This tips-and-techniques session is for administrators and consultants who want to implement VMware ESXi 5.5 (vSphere) on HP c-Class BladeSystem, Virtual Connect, and HP 3PAR StoreServ storage. New topics will include the auto-deployment of domain configurations and Single Root I/O Virtualization (SR-IOV) for bypassing vSwitches. The session will focus on real-world examples of VMware and HP best practices. For example, you will learn how to load-balance SAN paths; make Virtual Connect really “connect” to Cisco IP switches in a true active/active fashion; configure VLANs for the Virtual Connect modules and virtual switches; solve firmware and driver problems. In addition, you will receive tips on how to make sound design decisions for iSCSI vs. Fibre Channel, and boot from SAN vs. local boot. To get the most from this session, we recommend attendees have a basic understanding of VMware ESX, HP c-Class BladeSystem, and Virtual Connect.

You will be able to download the slides from my session the evening of June 12 on this blog.

Please live Tweet points you find interesting during the session, using the following hashtag:

#HPtrick

Look for suggested tricks in the slides.

In addition, use #HPtrick hashtag to chat with me on Twitter:

June 16, 2014 — Monday, 2-3 pm Eastern Standard Time (11 am – 12 pm Pacific Standard Time).

If you would like to attend the HP conference in person, please register:

https://h30496.www3.hp.com/portal/newreg.ww

Then, choose session TB3306 in the Session Scheduler:

https://h30496.www3.hp.com/connect/login.ww

VMware announces VSAN to be released around March 10th.

ben fathi vsanBen Fathi, the CTO of VMware announced the Virtual Storage Area Network (VSAN) feature in vSphere ESX on March 6, 2014.

VSAN is a storage technology that pools all local disks on multiple servers into one large distributed volume. Caching is done via an SSD drive.

Unfortunately, licensing and pricing details get released at VSAN General Availability around March 10th.

Out of the door, the VSAN will have the following features:

  1. Full support for VMware Horizon / View (no VSAN inside View — yet)
  2. Up to 32 nodes.
  3. Up to 2 million IOPS.
  4. 4.5 PB of space.
  5. 13 VSAN Ready Node configurations at launch using Cisco, IBM, Fujitsu or Dell servers.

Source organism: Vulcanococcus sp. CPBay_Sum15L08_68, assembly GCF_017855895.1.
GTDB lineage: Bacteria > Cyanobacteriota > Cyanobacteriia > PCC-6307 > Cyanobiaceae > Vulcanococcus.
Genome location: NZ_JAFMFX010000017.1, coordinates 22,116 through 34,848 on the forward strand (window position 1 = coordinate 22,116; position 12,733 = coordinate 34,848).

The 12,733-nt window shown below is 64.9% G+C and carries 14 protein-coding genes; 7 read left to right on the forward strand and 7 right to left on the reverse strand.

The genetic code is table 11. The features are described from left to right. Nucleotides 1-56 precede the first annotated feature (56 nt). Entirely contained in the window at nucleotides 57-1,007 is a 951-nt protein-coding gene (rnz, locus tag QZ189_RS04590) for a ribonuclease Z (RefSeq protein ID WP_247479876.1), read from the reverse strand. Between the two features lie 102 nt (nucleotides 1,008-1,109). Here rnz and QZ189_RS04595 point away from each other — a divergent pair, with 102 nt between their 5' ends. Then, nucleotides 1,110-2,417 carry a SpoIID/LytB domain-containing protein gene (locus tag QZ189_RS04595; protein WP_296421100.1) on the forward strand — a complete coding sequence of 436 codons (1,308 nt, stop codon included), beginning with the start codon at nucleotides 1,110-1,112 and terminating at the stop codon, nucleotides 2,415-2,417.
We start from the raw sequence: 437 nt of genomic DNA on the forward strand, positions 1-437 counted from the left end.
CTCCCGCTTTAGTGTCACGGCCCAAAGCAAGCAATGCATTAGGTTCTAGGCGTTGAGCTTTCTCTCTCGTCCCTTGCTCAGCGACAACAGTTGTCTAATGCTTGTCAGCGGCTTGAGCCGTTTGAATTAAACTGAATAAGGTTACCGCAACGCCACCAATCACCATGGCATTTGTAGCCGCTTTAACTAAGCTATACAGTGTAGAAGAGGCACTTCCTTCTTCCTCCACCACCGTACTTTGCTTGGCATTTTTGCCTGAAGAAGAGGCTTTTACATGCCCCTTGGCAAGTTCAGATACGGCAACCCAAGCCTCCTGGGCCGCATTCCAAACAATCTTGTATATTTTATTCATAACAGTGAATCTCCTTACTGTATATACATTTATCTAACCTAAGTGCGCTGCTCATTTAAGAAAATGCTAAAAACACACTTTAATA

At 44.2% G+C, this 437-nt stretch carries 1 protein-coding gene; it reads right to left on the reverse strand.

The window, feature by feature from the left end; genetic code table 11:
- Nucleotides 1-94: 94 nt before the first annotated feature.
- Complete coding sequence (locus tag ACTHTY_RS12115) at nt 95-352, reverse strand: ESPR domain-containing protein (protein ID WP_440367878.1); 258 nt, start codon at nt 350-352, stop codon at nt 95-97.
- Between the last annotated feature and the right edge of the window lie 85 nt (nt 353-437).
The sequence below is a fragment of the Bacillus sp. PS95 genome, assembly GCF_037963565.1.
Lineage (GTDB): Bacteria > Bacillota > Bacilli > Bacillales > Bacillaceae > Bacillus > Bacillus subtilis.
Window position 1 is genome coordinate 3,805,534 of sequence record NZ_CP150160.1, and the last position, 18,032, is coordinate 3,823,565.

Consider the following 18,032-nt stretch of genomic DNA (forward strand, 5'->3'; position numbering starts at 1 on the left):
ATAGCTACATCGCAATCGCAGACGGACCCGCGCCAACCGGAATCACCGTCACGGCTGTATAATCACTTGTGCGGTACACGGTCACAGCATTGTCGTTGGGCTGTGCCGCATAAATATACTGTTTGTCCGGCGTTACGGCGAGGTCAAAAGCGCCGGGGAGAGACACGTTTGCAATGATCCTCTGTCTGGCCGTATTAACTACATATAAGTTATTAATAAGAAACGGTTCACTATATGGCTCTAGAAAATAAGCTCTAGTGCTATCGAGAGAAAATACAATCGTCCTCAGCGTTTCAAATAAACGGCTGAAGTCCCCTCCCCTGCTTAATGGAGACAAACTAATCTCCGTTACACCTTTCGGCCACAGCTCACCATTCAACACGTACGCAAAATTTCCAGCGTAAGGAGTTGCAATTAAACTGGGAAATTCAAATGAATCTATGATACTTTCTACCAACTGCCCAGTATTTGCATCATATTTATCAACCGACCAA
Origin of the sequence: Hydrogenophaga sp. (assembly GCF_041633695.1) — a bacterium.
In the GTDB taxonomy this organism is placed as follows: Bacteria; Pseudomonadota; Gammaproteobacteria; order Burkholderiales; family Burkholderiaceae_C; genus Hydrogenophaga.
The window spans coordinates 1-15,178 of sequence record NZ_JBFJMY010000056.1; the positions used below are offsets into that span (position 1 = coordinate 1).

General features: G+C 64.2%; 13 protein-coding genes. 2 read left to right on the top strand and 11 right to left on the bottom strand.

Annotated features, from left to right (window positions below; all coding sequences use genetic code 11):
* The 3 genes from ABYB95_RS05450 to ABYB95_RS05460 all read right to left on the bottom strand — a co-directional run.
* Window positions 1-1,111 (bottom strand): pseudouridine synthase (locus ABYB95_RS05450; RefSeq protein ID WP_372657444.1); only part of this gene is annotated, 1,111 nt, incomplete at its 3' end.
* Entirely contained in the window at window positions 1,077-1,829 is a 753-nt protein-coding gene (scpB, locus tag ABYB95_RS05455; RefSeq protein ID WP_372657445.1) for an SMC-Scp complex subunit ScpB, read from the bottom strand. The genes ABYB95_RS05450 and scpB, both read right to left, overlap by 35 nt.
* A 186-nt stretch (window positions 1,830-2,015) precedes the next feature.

6. Build your own supported.

However, VSAN will also have the following requirements:

  1. At least 1 SSD drive.
  2. Up to 7 mechanical drives.
  3. Cannot use all SSDs or SAN storage.
  4. SSD must be at least 10% of space.
  5. Need ESXi 5.5 Update 1.

VSAN competitors:

  1. EMC’s ScaleIO — can build distributed storage on any OS out there (Windows, Linux plus VMware) and more nodes (per Duncan Epping).
  2. Nutanix — server, storage, VMware in a customized box.
  3. Simplivity — same concept as Nutanix.
  4. Pivot3 — same concept as Nutanix.
  5. Virtual Storage Appliance (VSA) solutions (VMware own VSA, Atlantis, HP Lefthand VSA, etc.).
  6. Regular storage arrays.
  7. Flash only storage arrays (XtremIO, EMC VNX-F, Cisco’s Whiptail/Invicta)

Analysis:

There is a lot of interest in VSAN. The beta had more than 10,000 people sign up. Some VMware partners around the country are preparing solutions already, ready to sell to eager customers.

However, everything depends on how it’s licensed and priced. The price has to be lower than traditional storage and even VSA solutions (except maybe VMware’s VSA). Only then it will make sense for the smaller customer.

Otherwise, especially for lower end Virtual Desktop Infrastructure (VDI), the VSAN is perfect — easy to set up (one checkbox), minimum of only 3 servers, provides enough IOPS with SSD caching. We are planning to use it for VDI.

VSAN nodes

Twitter Chat about HP blades, VMware, Virtual Connect & Storage

 

Twitter_chatUse 

#HPtrick 

hashtag to chat with me on Twitter: